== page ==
Gale force winds gusting up to 80 mph and even stronger on high ground and exposed areas caused damage across Ribble Valley overnight between Wednesday and Thursday.
Reports are coming in of a tree haven been blown into a house in Whalley, but we understand that although there were people in the house at the time, no-one was hurt.
In Clayton-le-Moors a driver collided with a tree which crashed down into the road in front of her. Although the car was extensiveley damaged, its airbag deployed and the female driver was not seriously injured. The road was closed for a time while the damaged car and tree were cleared away.
In Clitheroe there was damage to the gable end of a property in Chatburn Road, and the contractors working on Clitheroe Library responded quickly to an emergency callout when large sheets attached to scaffolding became loose and in danger of being torn free.
Ribble Valley Borough Council staff activated their emergency protocols and staffed their control centre due to the severe weather. It deal with numerous reports of storm related damage, mostly from fallen trees and tree branches, but thankfully no injuries. Several minor roads and private access roads were temporarily closed while workmen cleared away fallen branches and other debris. Building inspectors were called out to five reports of dangerous properties to make sure they were secure.
There were also reports of damage to roofs and, in some case, slates hitting cars. It is understood that some homes in the Grinddleton area were without electricity for a time due to damage to overhead power lines.
With more severe weather forecast over the next 48 hours, people are being advised to take all possible precautions. In particular, anything loose and in danger of being blown away in strong winds should be moved indoors or otherwise secured. The official advice from the Met Office on what to do before and during a storm includes:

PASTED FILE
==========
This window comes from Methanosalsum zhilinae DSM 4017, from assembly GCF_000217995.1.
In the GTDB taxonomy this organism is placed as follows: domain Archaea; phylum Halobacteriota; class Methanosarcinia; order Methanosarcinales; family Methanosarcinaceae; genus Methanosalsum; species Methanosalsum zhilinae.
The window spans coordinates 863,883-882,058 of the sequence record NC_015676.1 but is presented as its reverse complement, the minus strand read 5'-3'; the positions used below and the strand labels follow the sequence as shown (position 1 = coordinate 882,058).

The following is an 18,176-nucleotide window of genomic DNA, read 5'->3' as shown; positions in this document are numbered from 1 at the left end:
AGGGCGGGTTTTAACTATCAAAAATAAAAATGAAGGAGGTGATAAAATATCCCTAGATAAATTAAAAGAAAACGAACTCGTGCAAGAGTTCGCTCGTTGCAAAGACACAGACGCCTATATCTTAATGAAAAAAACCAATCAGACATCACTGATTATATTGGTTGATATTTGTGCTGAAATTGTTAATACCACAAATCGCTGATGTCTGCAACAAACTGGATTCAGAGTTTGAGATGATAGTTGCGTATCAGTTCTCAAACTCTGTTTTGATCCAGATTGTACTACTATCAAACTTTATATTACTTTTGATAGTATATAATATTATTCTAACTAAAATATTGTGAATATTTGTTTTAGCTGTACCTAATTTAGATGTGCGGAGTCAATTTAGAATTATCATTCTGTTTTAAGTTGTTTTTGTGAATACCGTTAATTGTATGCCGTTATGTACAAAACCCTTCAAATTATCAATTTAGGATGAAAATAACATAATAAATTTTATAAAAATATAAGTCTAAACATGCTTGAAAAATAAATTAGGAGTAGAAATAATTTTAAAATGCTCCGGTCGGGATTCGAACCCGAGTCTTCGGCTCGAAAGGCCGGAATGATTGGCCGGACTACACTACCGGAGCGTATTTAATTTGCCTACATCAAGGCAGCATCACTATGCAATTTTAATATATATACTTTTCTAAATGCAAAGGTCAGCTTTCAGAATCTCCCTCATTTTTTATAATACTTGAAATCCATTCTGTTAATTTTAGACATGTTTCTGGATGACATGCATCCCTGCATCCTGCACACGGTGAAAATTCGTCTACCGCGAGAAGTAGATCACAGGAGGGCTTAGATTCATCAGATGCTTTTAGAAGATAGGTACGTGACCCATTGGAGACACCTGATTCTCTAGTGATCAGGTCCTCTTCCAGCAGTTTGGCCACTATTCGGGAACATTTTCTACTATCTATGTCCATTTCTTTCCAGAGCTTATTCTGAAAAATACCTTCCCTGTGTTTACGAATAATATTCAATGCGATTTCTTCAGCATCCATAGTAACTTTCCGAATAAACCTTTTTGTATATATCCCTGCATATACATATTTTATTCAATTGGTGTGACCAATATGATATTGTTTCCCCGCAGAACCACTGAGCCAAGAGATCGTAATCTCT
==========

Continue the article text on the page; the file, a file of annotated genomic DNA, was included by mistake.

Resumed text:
Before a storm.
Secure loose objects such as ladders, garden furniture or anything else that could be blown into windows and other glazing and break them.
Close and securely fasten doors and windows, particularly those on the windward side of the house, and especially large doors such as those on garages.
Park vehicles in a garage, if available; otherwise keep them clear of buildings, trees, walls and fences.
Close and secure loft trapdoors with bolts, particularly if roof pitch is less than 30°.
If chimney stacks are tall and in poor condition, move beds away from areas directly below them.
During the storm.
Stay indoors as much as possible.
If you do go out, try not to walk or shelter close to buildings and trees.
Keep away from the sheltered side of boundary walls and fences — if these structures fail, they will collapse on this side.
Do not go outside to repair damage while the storm is in progress.
If possible, enter and leave your house through doors in the sheltered side, closing them behind you.
Open internal doors only as needed, and close them behind you.
Take care when driving on exposed routes such as bridges, or high open roads, delay your journey or find alternative routes if possible.
Slow down and be aware of side winds, particular care should be taken if you are towing or are a high sided vehicle.
Do not drive unless your journey is really necessary.